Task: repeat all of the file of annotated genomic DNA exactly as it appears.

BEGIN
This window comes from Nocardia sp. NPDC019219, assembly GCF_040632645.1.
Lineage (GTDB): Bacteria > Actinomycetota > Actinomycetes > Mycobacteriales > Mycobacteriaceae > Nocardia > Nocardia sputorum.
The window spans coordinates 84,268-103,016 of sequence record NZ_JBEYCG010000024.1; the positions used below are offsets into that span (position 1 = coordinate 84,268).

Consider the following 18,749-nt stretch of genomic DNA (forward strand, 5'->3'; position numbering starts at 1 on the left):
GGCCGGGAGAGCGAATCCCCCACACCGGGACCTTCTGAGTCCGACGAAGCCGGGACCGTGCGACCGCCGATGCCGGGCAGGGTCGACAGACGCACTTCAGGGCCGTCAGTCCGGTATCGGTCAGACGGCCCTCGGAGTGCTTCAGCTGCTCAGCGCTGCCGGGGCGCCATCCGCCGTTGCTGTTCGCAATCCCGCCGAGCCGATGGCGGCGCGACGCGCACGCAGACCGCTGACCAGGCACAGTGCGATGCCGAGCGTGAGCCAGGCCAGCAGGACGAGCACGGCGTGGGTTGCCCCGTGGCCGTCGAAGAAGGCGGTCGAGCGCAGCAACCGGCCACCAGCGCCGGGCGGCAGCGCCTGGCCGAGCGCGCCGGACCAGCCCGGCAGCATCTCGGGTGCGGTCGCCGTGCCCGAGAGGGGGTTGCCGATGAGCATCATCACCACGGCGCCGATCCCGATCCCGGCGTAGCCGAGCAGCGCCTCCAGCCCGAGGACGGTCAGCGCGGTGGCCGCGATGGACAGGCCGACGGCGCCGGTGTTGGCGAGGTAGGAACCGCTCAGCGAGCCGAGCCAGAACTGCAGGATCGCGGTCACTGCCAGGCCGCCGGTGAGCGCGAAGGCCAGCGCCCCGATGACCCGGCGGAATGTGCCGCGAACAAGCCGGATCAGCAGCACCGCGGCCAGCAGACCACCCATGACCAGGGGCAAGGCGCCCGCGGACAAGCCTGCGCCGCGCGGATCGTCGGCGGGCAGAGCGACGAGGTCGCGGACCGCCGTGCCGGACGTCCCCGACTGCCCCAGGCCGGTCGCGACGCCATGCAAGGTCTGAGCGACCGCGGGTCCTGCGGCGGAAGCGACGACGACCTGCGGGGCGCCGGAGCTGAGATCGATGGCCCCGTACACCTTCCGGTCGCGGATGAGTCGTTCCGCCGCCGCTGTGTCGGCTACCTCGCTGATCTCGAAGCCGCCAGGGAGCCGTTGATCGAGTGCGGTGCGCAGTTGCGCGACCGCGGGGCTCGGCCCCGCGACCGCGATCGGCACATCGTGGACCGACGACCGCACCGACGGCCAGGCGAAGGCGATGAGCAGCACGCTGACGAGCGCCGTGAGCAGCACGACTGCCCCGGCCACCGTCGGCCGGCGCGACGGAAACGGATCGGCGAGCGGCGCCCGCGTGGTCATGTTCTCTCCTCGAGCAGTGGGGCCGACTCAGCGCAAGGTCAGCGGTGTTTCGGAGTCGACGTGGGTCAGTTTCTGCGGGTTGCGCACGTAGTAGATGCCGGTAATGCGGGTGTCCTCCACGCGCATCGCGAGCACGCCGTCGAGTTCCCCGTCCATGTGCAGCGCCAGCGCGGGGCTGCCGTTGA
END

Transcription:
This window comes from Nocardia sp. NPDC019219, assembly GCF_040632645.1.
Lineage (GTDB): Bacteria > Actinomycetota > Actinomycetes > Mycobacteriales > Mycobacteriaceae > Nocardia > Nocardia sputorum.
The window spans coordinates 84,268-103,016 of sequence record NZ_JBEYCG010000024.1; the positions used below are offsets into that span (position 1 = coordinate 84,268).

Consider the following 18,749-nt stretch of genomic DNA (forward strand, 5'->3'; position numbering starts at 1 on the left):
GGCCGGGAGAGCGAATCCCCCACACCGGGACCTTCTGAGTCCGACGAAGCCGGGACCGTGCGACCGCCGATGCCGGGCAGGGTCGACAGACGCACTTCAGGGCCGTCAGTCCGGTATCGGTCAGACGGCCCTCGGAGTGCTTCAGCTGCTCAGCGCTGCCGGGGCGCCATCCGCCGTTGCTGTTCGCAATCCCGCCGAGCCGATGGCGGCGCGACGCGCACGCAGACCGCTGACCAGGCACAGTGCGATGCCGAGCGTGAGCCAGGCCAGCAGGACGAGCACGGCGTGGGTTGCCCCGTGGCCGTCGAAGAAGGCGGTCGAGCGCAGCAACCGGCCACCAGCGCCGGGCGGCAGCGCCTGGCCGAGCGCGCCGGACCAGCCCGGCAGCATCTCGGGTGCGGTCGCCGTGCCCGAGAGGGGGTTGCCGATGAGCATCATCACCACGGCGCCGATCCCGATCCCGGCGTAGCCGAGCAGCGCCTCCAGCCCGAGGACGGTCAGCGCGGTGGCCGCGATGGACAGGCCGACGGCGCCGGTGTTGGCGAGGTAGGAACCGCTCAGCGAGCCGAGCCAGAACTGCAGGATCGCGGTCACTGCCAGGCCGCCGGTGAGCGCGAAGGCCAGCGCCCCGATGACCCGGCGGAATGTGCCGCGAACAAGCCGGATCAGCAGCACCGCGGCCAGCAGACCACCCATGACCAGGGGCAAGGCGCCCGCGGACAAGCCTGCGCCGCGCGGATCGTCGGCGGGCAGAGCGACGAGGTCGCGGACCGCCGTGCCGGACGTCCCCGACTGCCCCAGGCCGGTCGCGACGCCATGCAAGGTCTGAGCGACCGCGGGTCCTGCGGCGGAAGCGACGACGACCTGCGGGGCGCCGGAGCTGAGATCGATGGCCCCGTACACCTTCCGGTCGCGGATGAGTCGTTCCGCCGCCGCTGTGTCGGCTACCTCGCTGATCTCGAAGCCGCCAGGGAGCCGTTGATCGAGTGCGGTGCGCAGTTGCGCGACCGCGGGGCTCGGCCCCGCGACCGCGATCGGCACATCGTGGACCGACGACCGCACCGACGGCCAGGCGAAGGCGATGAGCAGCACGCTGACGAGCGCCGTGAGCAGCACGACTGCCCCGGCCACCGTCGGCCGGCGCGACGGAAACGGATCGGCGAGCGGCGCCCGCGTGGTCATGTTCTCTCCTCGAGCAGTGGGGCCGACTCAGCGCAAGGTCAGCGGTGTTTCGGAGTCGACGTGGGTCAGTTTCTGCGGGTTGCGCACGTAGTAGATGCCGGTAATGCGGGTGTCCTCCACGCGCATCGCGAGCACGCCGTCGAGTTCCCCGTCCATGTGCAGCGCCAGCGCGGGGCTGCCGTTGA